The liturgical celebration is divided into two parts: the Liturgy of the Word and the Liturgy of the Eucharist. First we hear the Word of God proclaimed in the scriptures and respond by singing God’s own Word in the Psalm. Next that Word is broken open in the homily. We respond by professing our faith publicly. Our communal prayers are offered for all the living and the dead in the Creed. Along with the Presider, we offer in our own way, the gifts of bread and wine and are given a share in the Body and Blood of the Lord, broken and poured out for us. We receive the Eucharist, Christ’s real and true presence, and we renew our commitment to Jesus. Finally, we are sent forth to proclaim the Good News!

Mass Times

Saturday (Vigil)

4:00 PM


8:30 AM & 10:30 AM

Monday, Wednesday, & Friday

8:30 AM


Content coming soon.


Rite of Christian Burial

Funerals and Wakes

If you are visiting this page on our website it may mean that you have recently expereinced a death in the family. Whether expected or not, when a family expereinces the death of a loved one it is a trying time for all. Please accept our sympathy and our condolences.

Please know that we will do our best to work with you as you plan the services for your loved one. We have a wonderful team of ministers who work with the planning process for the church.

It is best that your initial contact be with a local funeral home. They will work directly with you and with the parish to coordinate the liturgy and clergy needs.

We are sometimes asked, what does the Catholic Church say about the funeral? Remember the Mass is for both the Deceased and the Family. The level of faith practice of both should be taken into consideration as decisions for the liturgy are made.

Christians celebrate the funeral rites to offer worship, praise, and thanksgiving to God for the gift of life which has now been returned to God, the author of life and the hope of the just. The Mass, the memorial of Christ’s death and resurrection, is the principal celebration of the Christian funeral.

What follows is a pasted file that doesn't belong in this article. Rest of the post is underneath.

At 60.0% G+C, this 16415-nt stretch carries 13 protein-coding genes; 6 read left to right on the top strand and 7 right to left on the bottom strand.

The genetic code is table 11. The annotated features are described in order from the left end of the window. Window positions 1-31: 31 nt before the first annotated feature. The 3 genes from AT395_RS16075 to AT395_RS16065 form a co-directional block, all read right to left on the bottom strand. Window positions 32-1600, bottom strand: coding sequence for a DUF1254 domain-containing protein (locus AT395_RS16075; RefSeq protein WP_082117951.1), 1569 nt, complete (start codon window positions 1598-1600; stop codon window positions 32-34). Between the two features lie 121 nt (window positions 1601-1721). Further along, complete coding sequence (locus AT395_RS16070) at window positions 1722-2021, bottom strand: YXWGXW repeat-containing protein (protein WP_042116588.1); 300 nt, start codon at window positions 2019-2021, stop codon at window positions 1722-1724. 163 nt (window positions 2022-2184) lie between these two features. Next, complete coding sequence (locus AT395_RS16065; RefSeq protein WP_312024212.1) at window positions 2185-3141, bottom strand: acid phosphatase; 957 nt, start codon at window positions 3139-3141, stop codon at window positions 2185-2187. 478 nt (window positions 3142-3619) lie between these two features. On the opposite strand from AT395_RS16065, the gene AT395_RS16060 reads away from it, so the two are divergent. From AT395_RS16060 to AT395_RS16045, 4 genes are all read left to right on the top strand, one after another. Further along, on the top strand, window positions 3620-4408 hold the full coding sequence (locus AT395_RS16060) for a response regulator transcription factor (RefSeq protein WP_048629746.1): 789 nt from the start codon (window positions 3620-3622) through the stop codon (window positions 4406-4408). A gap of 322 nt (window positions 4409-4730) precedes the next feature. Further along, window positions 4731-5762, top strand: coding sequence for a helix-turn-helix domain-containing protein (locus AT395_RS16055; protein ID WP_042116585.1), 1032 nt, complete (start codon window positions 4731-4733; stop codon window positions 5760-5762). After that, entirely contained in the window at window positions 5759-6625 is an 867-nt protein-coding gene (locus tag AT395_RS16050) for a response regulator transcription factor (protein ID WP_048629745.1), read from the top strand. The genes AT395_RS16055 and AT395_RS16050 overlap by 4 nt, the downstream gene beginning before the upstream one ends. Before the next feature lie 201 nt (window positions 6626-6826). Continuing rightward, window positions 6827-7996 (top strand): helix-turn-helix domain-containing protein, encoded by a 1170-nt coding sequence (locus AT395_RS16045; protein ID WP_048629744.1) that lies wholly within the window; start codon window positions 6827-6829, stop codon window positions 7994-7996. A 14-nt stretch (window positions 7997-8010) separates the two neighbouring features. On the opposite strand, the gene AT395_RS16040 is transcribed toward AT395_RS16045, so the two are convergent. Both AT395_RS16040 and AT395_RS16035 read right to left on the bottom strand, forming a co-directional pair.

With that in mind, here is the order of preference when celebrating a Funeral Liturgy in the Church.

  • Funeral rites with the body present
  • Funeral rites with the body present and cremation afterwards
  • Funeral rites with the cremated remains present

Remember, however, there are few hard and fast rules the parish will work with you, your family and the funeral home to make the experience of the funeral a time of prayer, remembrance and celebration.

For more assistance in planning a funeral at St. Elizabeth Ann Seton, please contact the Parish Office (352) 489-4889 or

Can Catholics be Cremated?

Although previously forbidden in 1963 the Vatican lifted the ban on cremation for Catholics as long as the reasons for choosing it did not counter Christian belief. In March 1997 the Vatican granted permission for the Cremated Remains of a body to be brought into church for the liturgical rites of burial. The Church’s preference remains to have the full complement of funeral rites take place with the body present and then cremation afterward.

Why Doesn’t the Church Allow Cremated Remains to be Scattered or Kept in a Home?

The Church believes cremated remains of a body should be treated with the same respect given the human body from which they come. Scattering ashes deprives loved ones and descendants of the opportunity to visit the remains where they can pray and reflect upon the life and memory of the deceased. Dividing the cremated remains among family and friends or keeping them in the homes diminishes the respect for human life and can show a lack of respect and dignity for the deceased loved one.